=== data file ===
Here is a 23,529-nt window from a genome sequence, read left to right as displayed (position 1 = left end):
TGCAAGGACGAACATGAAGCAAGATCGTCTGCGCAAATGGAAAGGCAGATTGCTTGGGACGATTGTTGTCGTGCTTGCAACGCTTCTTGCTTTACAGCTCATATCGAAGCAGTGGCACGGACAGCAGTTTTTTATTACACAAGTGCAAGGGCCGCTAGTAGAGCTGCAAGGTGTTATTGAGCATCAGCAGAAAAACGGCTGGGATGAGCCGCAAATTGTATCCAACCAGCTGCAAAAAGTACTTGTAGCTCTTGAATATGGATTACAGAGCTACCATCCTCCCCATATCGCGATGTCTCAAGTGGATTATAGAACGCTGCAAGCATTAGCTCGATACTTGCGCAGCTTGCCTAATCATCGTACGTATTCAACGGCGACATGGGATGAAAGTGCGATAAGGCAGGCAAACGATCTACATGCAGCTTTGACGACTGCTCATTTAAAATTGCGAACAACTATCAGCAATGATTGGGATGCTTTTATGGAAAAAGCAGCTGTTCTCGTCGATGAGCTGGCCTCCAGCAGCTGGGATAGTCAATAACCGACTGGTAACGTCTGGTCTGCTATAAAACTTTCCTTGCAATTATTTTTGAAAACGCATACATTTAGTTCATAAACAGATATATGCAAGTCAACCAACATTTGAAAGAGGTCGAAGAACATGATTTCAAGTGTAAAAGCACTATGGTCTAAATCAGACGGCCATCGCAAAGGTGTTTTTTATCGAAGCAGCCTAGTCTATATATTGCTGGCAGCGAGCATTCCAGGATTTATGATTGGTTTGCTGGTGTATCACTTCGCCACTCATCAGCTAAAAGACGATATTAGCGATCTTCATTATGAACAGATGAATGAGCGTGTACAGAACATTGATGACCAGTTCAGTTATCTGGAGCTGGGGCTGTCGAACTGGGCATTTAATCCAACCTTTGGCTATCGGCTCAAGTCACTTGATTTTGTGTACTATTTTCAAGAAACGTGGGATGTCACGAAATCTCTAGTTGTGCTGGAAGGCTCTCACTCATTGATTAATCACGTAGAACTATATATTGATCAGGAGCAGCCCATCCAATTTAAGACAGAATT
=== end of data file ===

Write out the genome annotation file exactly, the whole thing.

Here is a 23,529-nt window from a genome sequence, read left to right as displayed (position 1 = left end):
TGCAAGGACGAACATGAAGCAAGATCGTCTGCGCAAATGGAAAGGCAGATTGCTTGGGACGATTGTTGTCGTGCTTGCAACGCTTCTTGCTTTACAGCTCATATCGAAGCAGTGGCACGGACAGCAGTTTTTTATTACACAAGTGCAAGGGCCGCTAGTAGAGCTGCAAGGTGTTATTGAGCATCAGCAGAAAAACGGCTGGGATGAGCCGCAAATTGTATCCAACCAGCTGCAAAAAGTACTTGTAGCTCTTGAATATGGATTACAGAGCTACCATCCTCCCCATATCGCGATGTCTCAAGTGGATTATAGAACGCTGCAAGCATTAGCTCGATACTTGCGCAGCTTGCCTAATCATCGTACGTATTCAACGGCGACATGGGATGAAAGTGCGATAAGGCAGGCAAACGATCTACATGCAGCTTTGACGACTGCTCATTTAAAATTGCGAACAACTATCAGCAATGATTGGGATGCTTTTATGGAAAAAGCAGCTGTTCTCGTCGATGAGCTGGCCTCCAGCAGCTGGGATAGTCAATAACCGACTGGTAACGTCTGGTCTGCTATAAAACTTTCCTTGCAATTATTTTTGAAAACGCATACATTTAGTTCATAAACAGATATATGCAAGTCAACCAACATTTGAAAGAGGTCGAAGAACATGATTTCAAGTGTAAAAGCACTATGGTCTAAATCAGACGGCCATCGCAAAGGTGTTTTTTATCGAAGCAGCCTAGTCTATATATTGCTGGCAGCGAGCATTCCAGGATTTATGATTGGTTTGCTGGTGTATCACTTCGCCACTCATCAGCTAAAAGACGATATTAGCGATCTTCATTATGAACAGATGAATGAGCGTGTACAGAACATTGATGACCAGTTCAGTTATCTGGAGCTGGGGCTGTCGAACTGGGCATTTAATCCAACCTTTGGCTATCGGCTCAAGTCACTTGATTTTGTGTACTATTTTCAAGAAACGTGGGATGTCACGAAATCTCTAGTTGTGCTGGAAGGCTCTCACTCATTGATTAATCACGTAGAACTATATATTGATCAGGAGCAGCCCATCCAATTTAAGACAGAATT